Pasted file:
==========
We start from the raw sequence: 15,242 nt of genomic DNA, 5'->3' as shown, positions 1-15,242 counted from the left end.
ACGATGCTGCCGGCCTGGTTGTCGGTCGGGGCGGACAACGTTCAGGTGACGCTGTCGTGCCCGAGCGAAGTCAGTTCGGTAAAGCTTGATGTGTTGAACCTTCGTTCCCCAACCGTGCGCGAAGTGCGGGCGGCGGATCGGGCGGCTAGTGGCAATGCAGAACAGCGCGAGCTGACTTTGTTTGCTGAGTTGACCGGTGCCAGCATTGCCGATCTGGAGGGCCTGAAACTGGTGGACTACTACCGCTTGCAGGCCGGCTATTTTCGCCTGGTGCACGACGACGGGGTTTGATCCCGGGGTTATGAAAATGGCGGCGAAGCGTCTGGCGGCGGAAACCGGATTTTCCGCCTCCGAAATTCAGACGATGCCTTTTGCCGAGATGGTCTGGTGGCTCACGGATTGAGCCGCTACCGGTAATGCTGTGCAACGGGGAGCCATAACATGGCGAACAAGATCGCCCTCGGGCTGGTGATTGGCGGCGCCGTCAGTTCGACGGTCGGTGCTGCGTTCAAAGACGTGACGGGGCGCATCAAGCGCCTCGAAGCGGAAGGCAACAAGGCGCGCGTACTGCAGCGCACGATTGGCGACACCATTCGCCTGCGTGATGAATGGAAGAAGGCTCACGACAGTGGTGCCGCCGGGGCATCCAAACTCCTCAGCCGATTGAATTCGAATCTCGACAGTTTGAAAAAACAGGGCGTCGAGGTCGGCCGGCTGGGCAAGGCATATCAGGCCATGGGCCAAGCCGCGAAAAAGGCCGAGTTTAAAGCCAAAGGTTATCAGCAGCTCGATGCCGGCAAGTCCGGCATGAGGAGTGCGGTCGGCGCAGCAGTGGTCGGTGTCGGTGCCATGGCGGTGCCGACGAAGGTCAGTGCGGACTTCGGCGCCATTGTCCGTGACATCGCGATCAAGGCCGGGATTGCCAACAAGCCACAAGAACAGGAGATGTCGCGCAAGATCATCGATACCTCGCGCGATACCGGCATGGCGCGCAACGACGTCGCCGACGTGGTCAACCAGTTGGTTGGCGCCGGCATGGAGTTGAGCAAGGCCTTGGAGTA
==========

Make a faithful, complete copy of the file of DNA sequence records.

We start from the raw sequence: 15,242 nt of genomic DNA, 5'->3' as shown, positions 1-15,242 counted from the left end.
ACGATGCTGCCGGCCTGGTTGTCGGTCGGGGCGGACAACGTTCAGGTGACGCTGTCGTGCCCGAGCGAAGTCAGTTCGGTAAAGCTTGATGTGTTGAACCTTCGTTCCCCAACCGTGCGCGAAGTGCGGGCGGCGGATCGGGCGGCTAGTGGCAATGCAGAACAGCGCGAGCTGACTTTGTTTGCTGAGTTGACCGGTGCCAGCATTGCCGATCTGGAGGGCCTGAAACTGGTGGACTACTACCGCTTGCAGGCCGGCTATTTTCGCCTGGTGCACGACGACGGGGTTTGATCCCGGGGTTATGAAAATGGCGGCGAAGCGTCTGGCGGCGGAAACCGGATTTTCCGCCTCCGAAATTCAGACGATGCCTTTTGCCGAGATGGTCTGGTGGCTCACGGATTGAGCCGCTACCGGTAATGCTGTGCAACGGGGAGCCATAACATGGCGAACAAGATCGCCCTCGGGCTGGTGATTGGCGGCGCCGTCAGTTCGACGGTCGGTGCTGCGTTCAAAGACGTGACGGGGCGCATCAAGCGCCTCGAAGCGGAAGGCAACAAGGCGCGCGTACTGCAGCGCACGATTGGCGACACCATTCGCCTGCGTGATGAATGGAAGAAGGCTCACGACAGTGGTGCCGCCGGGGCATCCAAACTCCTCAGCCGATTGAATTCGAATCTCGACAGTTTGAAAAAACAGGGCGTCGAGGTCGGCCGGCTGGGCAAGGCATATCAGGCCATGGGCCAAGCCGCGAAAAAGGCCGAGTTTAAAGCCAAAGGTTATCAGCAGCTCGATGCCGGCAAGTCCGGCATGAGGAGTGCGGTCGGCGCAGCAGTGGTCGGTGTCGGTGCCATGGCGGTGCCGACGAAGGTCAGTGCGGACTTCGGCGCCATTGTCCGTGACATCGCGATCAAGGCCGGGATTGCCAACAAGCCACAAGAACAGGAGATGTCGCGCAAGATCATCGATACCTCGCGCGATACCGGCATGGCGCGCAACGACGTCGCCGACGTGGTCAACCAGTTGGTTGGCGCCGGCATGGAGTTGAGCAAGGCCTTGGAGTA